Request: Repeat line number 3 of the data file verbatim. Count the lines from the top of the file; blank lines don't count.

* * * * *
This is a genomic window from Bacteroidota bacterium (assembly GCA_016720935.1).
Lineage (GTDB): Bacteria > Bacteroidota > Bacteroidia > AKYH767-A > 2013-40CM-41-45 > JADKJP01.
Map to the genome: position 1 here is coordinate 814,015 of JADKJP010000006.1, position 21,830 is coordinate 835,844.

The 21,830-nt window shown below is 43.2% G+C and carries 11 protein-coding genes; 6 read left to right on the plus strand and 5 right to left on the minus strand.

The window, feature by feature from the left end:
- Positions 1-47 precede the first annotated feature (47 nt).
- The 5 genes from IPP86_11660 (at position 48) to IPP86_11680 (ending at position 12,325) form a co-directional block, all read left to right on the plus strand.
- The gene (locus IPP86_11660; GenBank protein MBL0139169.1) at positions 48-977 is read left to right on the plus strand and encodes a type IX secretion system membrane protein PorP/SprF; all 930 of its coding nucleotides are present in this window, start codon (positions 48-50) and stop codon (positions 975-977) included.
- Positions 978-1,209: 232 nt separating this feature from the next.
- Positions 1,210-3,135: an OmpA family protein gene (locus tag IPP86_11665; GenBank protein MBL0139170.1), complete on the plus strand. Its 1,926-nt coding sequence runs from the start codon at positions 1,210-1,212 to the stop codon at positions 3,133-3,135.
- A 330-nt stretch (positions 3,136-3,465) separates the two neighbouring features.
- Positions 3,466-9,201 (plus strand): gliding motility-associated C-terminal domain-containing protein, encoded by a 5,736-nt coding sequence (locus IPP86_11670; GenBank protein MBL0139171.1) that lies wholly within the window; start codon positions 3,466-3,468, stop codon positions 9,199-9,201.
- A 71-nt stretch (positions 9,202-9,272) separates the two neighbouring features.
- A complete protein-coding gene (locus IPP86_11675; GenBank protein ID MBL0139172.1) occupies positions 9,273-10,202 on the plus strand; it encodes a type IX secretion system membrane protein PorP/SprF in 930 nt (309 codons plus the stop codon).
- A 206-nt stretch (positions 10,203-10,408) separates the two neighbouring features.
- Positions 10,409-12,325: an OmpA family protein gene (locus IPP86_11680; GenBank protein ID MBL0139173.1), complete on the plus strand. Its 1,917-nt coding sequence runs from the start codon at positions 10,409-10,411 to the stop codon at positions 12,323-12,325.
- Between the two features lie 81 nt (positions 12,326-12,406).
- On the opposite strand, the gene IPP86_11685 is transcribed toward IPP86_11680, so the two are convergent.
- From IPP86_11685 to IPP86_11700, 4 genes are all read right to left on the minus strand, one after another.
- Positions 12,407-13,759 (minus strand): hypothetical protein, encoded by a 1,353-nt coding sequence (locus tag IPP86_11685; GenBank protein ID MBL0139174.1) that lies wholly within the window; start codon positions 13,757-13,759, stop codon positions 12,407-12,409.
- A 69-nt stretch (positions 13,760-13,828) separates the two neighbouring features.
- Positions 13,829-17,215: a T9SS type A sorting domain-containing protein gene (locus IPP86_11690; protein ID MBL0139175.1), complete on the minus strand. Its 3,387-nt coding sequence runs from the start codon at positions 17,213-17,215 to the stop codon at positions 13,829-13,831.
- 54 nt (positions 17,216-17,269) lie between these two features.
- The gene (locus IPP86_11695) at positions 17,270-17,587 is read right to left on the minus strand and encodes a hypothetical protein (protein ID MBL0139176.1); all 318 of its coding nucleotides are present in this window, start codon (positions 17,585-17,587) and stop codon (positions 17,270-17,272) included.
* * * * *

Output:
Map to the genome: position 1 here is coordinate 814,015 of JADKJP010000006.1, position 21,830 is coordinate 835,844.